New medical loss ratio regulations make the insurance marketplace more transparent and require insurers to spend premium dollars on care, according to a statement from the U.S. Department of Health and Human Services.
The regulations issued by the department require health insurers to spend 80 to 85 percent of insurance premiums on direct care for patients and efforts to improve care quality.
This “medical loss ratio” provision of the healthcare reform law passed after bitter congressional debate, will make the insurance marketplace more transparent and make it easier for consumers to purchase plans that provide better value for their money, the HHS statement said.
“Thanks to the Affordable Care Act, millions of Americans will get better value for their health insurance premium dollar,” HHS Secretary Kathleen Sebelius said in the statement. “These new rules are an important step to hold insurance companies accountable and increase value for consumers.”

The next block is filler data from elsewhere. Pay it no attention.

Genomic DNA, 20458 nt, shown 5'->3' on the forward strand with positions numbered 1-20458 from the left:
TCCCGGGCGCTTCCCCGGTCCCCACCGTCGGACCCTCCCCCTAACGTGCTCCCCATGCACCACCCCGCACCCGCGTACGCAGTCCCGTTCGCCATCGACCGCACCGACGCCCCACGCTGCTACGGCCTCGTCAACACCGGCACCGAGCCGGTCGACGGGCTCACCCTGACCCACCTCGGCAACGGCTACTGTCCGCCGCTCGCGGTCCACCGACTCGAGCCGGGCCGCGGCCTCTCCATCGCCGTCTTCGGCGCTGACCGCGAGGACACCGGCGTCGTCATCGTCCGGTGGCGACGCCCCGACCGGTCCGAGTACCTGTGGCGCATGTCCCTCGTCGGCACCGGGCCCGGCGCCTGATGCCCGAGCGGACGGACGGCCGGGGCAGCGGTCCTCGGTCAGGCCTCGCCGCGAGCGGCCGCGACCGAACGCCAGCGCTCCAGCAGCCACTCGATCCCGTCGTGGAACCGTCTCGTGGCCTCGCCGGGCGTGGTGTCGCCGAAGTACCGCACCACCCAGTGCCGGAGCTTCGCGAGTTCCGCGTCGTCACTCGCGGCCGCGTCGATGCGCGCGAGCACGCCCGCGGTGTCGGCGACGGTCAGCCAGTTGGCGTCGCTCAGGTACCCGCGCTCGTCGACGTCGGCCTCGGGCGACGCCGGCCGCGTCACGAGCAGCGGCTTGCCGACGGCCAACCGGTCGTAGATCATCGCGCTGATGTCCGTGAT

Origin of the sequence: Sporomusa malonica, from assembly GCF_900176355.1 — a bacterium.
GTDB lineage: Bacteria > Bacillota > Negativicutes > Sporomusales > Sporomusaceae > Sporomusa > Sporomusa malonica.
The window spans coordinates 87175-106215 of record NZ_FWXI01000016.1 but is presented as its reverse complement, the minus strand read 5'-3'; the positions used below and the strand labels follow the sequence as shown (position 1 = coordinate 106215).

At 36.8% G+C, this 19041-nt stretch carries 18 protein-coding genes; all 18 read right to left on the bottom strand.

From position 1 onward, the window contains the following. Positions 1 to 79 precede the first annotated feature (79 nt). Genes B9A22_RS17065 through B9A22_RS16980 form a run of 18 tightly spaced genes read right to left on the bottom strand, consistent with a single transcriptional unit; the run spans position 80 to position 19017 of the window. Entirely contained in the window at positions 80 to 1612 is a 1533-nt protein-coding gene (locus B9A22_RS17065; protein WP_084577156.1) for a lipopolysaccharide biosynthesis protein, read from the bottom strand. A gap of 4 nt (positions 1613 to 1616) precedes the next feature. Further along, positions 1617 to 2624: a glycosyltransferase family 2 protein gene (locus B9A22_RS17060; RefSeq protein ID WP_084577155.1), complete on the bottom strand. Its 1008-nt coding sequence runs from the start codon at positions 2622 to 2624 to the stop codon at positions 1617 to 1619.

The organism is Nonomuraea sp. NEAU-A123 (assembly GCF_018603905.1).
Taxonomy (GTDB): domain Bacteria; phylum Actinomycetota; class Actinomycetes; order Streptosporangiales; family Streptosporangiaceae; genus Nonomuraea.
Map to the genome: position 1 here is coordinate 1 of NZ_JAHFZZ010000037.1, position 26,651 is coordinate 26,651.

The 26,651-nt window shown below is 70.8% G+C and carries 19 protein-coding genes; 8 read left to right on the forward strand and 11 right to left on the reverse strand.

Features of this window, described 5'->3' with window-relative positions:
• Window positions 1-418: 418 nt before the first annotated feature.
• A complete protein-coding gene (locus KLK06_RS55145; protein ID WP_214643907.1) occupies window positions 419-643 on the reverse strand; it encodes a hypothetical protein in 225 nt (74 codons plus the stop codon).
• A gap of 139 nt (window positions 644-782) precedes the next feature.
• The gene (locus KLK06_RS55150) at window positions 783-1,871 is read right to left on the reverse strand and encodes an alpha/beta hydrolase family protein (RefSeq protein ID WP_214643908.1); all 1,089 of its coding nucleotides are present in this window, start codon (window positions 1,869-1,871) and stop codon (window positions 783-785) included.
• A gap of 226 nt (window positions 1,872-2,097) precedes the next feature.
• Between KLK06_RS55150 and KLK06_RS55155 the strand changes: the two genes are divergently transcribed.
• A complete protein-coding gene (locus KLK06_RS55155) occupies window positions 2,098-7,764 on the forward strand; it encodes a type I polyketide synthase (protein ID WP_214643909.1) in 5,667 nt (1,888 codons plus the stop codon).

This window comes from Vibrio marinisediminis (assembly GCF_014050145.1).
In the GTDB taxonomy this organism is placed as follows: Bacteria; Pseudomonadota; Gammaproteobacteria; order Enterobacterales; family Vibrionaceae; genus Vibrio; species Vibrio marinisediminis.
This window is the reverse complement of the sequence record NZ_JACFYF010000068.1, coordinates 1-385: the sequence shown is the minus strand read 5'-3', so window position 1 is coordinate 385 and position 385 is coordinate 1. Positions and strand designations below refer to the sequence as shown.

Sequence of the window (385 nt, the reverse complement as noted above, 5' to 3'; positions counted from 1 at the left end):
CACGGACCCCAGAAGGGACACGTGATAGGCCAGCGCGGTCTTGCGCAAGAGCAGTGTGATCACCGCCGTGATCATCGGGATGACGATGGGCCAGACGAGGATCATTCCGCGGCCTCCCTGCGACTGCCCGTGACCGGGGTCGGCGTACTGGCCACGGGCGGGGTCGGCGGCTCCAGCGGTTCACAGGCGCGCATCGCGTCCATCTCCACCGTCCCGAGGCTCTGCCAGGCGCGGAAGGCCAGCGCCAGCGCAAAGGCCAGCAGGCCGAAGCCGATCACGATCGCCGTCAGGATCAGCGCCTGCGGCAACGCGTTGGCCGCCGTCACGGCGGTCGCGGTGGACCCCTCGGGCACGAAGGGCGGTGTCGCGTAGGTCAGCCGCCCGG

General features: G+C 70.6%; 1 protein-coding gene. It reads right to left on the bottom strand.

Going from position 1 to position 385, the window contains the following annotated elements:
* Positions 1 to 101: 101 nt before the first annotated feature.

According to the department, many insurance companies have been spending a “substantial” part of premium dollars on administrative costs and profits, including executive salaries, overhead and marketing. Starting in 2011, if they do not spend 80 to 85 percent on medical care and health care quality improvement, rather than on administrative costs, they will be required to provide a rebate to their customers starting in 2012.
In 2011, the new rules will cover up to 74.8 million insured Americans and up to 9 million could be eligible for rebates worth up to $1.4 billion. Average rebates per person could total $164 in the individual market, the statement said.
The law now requires that, beginning in 2011, insurance companies must publicly report how they spend premium dollars.
“These rules were carefully developed through a transparent and fair process with significant input from the public, the states, and other key stakeholders,” Jay Angoff, director of the Office of Consumer Information and Insurance Oversight at HHS, said in the statement. “As we build a bridge to 2014, when better, more affordable options are available to consumers, these rules will help make health insurance fairer for consumers now.”